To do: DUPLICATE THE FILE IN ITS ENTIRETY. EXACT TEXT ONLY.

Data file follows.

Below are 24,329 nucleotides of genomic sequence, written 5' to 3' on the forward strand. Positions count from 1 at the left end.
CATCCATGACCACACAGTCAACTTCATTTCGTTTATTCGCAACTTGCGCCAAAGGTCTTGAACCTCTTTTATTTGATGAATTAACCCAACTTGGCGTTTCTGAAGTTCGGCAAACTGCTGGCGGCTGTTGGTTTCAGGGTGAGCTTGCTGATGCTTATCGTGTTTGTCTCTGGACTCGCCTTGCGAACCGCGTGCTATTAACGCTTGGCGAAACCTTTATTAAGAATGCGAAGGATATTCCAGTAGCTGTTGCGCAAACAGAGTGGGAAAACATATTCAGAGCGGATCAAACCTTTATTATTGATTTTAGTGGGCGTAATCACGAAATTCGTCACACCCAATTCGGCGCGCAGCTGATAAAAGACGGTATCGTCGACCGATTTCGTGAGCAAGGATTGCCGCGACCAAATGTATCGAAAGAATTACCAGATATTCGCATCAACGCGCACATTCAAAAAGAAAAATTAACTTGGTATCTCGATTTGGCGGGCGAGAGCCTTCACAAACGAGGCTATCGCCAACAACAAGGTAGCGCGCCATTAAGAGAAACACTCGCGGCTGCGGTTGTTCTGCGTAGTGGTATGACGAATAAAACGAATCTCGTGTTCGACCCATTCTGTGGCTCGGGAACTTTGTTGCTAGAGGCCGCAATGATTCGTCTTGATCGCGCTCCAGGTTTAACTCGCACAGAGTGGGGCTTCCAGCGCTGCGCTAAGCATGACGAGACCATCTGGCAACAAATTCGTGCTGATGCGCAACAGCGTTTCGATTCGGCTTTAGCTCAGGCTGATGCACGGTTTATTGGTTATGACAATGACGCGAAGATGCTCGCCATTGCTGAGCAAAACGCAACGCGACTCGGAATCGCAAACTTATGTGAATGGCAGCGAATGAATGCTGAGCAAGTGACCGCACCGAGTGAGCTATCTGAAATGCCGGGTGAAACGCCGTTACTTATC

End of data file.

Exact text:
Below are 24,329 nucleotides of genomic sequence, written 5' to 3' on the forward strand. Positions count from 1 at the left end.
CATCCATGACCACACAGTCAACTTCATTTCGTTTATTCGCAACTTGCGCCAAAGGTCTTGAACCTCTTTTATTTGATGAATTAACCCAACTTGGCGTTTCTGAAGTTCGGCAAACTGCTGGCGGCTGTTGGTTTCAGGGTGAGCTTGCTGATGCTTATCGTGTTTGTCTCTGGACTCGCCTTGCGAACCGCGTGCTATTAACGCTTGGCGAAACCTTTATTAAGAATGCGAAGGATATTCCAGTAGCTGTTGCGCAAACAGAGTGGGAAAACATATTCAGAGCGGATCAAACCTTTATTATTGATTTTAGTGGGCGTAATCACGAAATTCGTCACACCCAATTCGGCGCGCAGCTGATAAAAGACGGTATCGTCGACCGATTTCGTGAGCAAGGATTGCCGCGACCAAATGTATCGAAAGAATTACCAGATATTCGCATCAACGCGCACATTCAAAAAGAAAAATTAACTTGGTATCTCGATTTGGCGGGCGAGAGCCTTCACAAACGAGGCTATCGCCAACAACAAGGTAGCGCGCCATTAAGAGAAACACTCGCGGCTGCGGTTGTTCTGCGTAGTGGTATGACGAATAAAACGAATCTCGTGTTCGACCCATTCTGTGGCTCGGGAACTTTGTTGCTAGAGGCCGCAATGATTCGTCTTGATCGCGCTCCAGGTTTAACTCGCACAGAGTGGGGCTTCCAGCGCTGCGCTAAGCATGACGAGACCATCTGGCAACAAATTCGTGCTGATGCGCAACAGCGTTTCGATTCGGCTTTAGCTCAGGCTGATGCACGGTTTATTGGTTATGACAATGACGCGAAGATGCTCGCCATTGCTGAGCAAAACGCAACGCGACTCGGAATCGCAAACTTATGTGAATGGCAGCGAATGAATGCTGAGCAAGTGACCGCACCGAGTGAGCTATCTGAAATGCCGGGTGAAACGCCGTTACTTATC